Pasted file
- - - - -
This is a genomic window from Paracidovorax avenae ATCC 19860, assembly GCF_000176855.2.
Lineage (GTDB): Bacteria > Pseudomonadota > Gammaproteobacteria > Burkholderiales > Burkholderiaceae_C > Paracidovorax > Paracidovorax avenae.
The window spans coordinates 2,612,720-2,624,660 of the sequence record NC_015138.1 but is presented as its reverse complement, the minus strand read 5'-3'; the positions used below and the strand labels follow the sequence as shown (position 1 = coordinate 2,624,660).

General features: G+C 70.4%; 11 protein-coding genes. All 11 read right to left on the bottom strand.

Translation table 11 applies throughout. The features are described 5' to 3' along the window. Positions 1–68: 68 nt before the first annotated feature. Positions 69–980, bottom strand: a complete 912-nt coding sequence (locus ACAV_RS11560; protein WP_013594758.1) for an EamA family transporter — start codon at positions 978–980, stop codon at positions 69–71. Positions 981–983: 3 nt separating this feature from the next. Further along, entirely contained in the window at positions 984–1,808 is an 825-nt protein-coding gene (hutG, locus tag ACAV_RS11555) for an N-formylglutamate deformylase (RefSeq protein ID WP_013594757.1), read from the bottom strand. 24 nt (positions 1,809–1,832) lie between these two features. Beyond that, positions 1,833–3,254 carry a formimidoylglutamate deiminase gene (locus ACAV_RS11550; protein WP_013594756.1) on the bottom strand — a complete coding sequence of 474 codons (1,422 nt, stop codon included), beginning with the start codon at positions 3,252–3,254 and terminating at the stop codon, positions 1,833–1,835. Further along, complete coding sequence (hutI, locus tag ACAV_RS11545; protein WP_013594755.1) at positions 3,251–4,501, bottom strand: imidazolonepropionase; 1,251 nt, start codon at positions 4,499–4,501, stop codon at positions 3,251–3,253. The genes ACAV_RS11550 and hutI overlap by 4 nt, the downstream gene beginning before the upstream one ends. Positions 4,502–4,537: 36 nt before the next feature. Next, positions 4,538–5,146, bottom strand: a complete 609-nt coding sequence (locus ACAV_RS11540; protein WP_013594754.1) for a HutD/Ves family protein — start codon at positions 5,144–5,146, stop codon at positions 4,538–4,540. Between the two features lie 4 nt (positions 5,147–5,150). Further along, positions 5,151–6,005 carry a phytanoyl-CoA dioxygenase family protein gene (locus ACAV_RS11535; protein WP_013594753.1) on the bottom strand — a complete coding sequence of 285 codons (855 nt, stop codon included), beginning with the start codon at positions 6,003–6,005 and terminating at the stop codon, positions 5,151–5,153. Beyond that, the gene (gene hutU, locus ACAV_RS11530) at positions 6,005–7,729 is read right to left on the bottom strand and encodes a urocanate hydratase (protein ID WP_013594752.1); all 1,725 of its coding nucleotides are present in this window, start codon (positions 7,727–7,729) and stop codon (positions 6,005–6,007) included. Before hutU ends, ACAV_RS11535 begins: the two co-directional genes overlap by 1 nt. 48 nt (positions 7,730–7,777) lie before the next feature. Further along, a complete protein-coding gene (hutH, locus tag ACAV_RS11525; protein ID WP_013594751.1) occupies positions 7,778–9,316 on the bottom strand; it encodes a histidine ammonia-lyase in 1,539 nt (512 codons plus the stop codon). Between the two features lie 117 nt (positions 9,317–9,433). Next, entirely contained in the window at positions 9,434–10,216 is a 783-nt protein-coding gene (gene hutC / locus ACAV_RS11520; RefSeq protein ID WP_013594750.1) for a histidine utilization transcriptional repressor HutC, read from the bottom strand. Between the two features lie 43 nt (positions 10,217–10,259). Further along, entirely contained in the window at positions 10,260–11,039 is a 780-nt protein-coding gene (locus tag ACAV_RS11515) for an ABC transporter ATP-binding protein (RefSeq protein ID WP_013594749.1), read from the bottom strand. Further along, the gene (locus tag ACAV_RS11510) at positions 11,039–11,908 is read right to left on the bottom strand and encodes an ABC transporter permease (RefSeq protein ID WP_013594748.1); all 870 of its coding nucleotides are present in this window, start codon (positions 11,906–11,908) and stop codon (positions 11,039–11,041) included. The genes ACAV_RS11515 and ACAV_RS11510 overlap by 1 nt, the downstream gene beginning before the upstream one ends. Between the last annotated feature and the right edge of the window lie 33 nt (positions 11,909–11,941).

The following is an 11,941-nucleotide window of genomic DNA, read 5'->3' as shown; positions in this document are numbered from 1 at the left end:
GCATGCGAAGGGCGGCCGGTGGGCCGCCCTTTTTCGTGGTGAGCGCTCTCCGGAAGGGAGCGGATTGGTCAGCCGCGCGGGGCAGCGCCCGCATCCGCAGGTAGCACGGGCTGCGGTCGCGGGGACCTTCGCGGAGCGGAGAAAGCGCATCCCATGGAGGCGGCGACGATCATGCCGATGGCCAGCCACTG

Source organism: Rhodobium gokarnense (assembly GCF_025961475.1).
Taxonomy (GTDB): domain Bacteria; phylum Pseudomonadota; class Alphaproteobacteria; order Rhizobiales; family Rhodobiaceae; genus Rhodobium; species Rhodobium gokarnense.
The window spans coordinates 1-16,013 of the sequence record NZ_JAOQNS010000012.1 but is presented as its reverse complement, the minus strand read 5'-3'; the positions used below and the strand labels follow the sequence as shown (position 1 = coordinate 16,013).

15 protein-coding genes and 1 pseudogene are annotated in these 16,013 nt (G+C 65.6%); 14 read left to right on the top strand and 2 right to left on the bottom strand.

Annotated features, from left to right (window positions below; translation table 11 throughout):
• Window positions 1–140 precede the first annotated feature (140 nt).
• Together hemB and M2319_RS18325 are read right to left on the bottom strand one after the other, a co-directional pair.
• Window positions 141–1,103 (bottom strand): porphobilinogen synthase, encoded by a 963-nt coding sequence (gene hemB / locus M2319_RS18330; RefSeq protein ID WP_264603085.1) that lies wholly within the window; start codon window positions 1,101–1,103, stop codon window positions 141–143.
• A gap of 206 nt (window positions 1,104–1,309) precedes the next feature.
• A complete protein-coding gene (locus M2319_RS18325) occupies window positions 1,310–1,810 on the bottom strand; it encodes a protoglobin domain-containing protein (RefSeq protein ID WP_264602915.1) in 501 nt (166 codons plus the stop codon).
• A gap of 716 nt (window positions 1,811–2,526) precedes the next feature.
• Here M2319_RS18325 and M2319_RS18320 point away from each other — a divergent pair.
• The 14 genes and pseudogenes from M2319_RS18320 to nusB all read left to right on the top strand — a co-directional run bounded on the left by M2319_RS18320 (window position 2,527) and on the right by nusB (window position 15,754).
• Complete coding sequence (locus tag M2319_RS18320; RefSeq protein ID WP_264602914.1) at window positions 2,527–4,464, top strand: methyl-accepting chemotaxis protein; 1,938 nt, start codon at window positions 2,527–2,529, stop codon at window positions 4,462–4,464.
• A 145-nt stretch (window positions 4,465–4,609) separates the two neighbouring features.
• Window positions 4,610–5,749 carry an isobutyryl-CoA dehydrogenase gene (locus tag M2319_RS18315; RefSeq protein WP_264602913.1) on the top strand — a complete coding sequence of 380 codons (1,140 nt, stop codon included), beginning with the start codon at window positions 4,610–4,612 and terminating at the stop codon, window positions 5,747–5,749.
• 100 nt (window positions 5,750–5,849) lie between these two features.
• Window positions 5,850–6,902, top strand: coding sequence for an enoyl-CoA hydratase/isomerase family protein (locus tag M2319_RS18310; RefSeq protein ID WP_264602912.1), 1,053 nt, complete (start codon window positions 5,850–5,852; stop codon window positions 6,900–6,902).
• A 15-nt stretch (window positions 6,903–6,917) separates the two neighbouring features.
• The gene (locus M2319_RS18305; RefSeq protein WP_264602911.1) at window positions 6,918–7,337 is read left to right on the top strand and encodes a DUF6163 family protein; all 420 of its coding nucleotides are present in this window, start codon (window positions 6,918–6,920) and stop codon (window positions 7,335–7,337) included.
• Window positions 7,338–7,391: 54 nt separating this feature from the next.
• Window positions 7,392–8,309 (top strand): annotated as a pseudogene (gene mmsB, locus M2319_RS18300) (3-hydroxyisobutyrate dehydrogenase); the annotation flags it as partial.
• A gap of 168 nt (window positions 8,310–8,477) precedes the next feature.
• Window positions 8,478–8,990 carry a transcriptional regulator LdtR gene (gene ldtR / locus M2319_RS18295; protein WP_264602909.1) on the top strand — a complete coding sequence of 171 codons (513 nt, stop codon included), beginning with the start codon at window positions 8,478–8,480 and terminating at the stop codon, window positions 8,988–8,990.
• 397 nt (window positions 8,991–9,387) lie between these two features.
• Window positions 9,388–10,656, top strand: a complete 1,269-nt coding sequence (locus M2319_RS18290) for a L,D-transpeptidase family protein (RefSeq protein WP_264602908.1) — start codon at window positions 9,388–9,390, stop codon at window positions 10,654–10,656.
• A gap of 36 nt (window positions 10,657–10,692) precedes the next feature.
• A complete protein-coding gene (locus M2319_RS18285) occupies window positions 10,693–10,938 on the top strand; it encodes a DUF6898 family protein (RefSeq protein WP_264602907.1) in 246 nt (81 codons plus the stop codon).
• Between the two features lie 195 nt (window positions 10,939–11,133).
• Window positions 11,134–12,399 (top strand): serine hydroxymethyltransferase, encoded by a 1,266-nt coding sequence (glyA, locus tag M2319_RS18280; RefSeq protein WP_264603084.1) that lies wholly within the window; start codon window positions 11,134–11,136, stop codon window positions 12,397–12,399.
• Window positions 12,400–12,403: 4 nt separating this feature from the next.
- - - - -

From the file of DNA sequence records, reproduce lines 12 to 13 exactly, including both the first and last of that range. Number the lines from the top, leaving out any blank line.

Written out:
Annotated features, from left to right (window positions below; translation table 11 throughout):
• Window positions 1–140 precede the first annotated feature (140 nt).